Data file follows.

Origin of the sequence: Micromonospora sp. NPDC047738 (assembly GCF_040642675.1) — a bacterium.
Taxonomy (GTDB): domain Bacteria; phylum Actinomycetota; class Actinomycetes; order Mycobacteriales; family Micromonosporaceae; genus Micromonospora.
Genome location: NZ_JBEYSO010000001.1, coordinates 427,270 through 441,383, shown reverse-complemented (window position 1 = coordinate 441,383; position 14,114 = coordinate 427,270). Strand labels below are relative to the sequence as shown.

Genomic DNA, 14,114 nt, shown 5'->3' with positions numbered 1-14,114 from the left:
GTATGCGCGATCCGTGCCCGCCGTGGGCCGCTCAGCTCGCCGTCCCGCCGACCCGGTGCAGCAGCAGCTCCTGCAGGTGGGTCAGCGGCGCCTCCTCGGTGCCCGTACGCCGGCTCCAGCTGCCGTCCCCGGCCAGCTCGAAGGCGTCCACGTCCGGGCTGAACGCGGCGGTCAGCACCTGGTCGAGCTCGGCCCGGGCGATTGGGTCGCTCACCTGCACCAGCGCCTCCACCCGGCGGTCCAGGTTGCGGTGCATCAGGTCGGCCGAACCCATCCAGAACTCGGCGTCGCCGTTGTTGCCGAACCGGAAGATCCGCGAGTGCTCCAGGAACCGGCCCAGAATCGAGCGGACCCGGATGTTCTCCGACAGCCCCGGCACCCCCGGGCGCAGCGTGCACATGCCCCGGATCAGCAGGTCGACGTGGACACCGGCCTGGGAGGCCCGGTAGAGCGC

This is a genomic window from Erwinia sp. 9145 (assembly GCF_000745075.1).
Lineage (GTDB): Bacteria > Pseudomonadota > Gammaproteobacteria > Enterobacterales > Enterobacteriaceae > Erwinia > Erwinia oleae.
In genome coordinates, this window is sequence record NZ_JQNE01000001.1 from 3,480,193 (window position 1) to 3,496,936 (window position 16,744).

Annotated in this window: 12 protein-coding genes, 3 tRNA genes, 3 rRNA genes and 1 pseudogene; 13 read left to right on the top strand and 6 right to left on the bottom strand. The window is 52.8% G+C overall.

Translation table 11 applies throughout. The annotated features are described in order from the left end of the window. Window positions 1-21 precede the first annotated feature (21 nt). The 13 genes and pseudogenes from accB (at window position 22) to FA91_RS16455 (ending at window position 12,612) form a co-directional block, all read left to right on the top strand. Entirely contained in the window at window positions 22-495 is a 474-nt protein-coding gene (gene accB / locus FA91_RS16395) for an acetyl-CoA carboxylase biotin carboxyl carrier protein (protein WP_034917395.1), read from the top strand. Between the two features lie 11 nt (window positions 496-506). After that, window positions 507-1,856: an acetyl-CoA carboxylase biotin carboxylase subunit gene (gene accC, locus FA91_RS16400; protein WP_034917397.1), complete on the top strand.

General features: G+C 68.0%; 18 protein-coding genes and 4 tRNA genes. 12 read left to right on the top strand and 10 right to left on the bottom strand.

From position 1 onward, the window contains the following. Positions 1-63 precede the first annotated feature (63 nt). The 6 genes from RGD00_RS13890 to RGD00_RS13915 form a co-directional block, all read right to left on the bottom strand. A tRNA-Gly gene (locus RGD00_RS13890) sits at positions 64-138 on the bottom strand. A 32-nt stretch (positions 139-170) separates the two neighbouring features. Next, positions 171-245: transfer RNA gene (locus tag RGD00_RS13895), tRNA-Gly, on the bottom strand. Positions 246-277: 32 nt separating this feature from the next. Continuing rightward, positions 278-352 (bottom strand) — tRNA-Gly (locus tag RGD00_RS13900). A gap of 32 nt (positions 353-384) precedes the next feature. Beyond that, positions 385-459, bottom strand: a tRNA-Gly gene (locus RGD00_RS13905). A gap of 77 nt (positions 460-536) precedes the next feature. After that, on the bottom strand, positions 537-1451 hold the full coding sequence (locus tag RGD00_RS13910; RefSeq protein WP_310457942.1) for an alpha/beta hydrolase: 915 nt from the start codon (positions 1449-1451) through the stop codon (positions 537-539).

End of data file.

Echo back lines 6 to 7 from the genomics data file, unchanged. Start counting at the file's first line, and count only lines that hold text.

This is a genomic window from Erwinia sp. 9145 (assembly GCF_000745075.1).
Lineage (GTDB): Bacteria > Pseudomonadota > Gammaproteobacteria > Enterobacterales > Enterobacteriaceae > Erwinia > Erwinia oleae.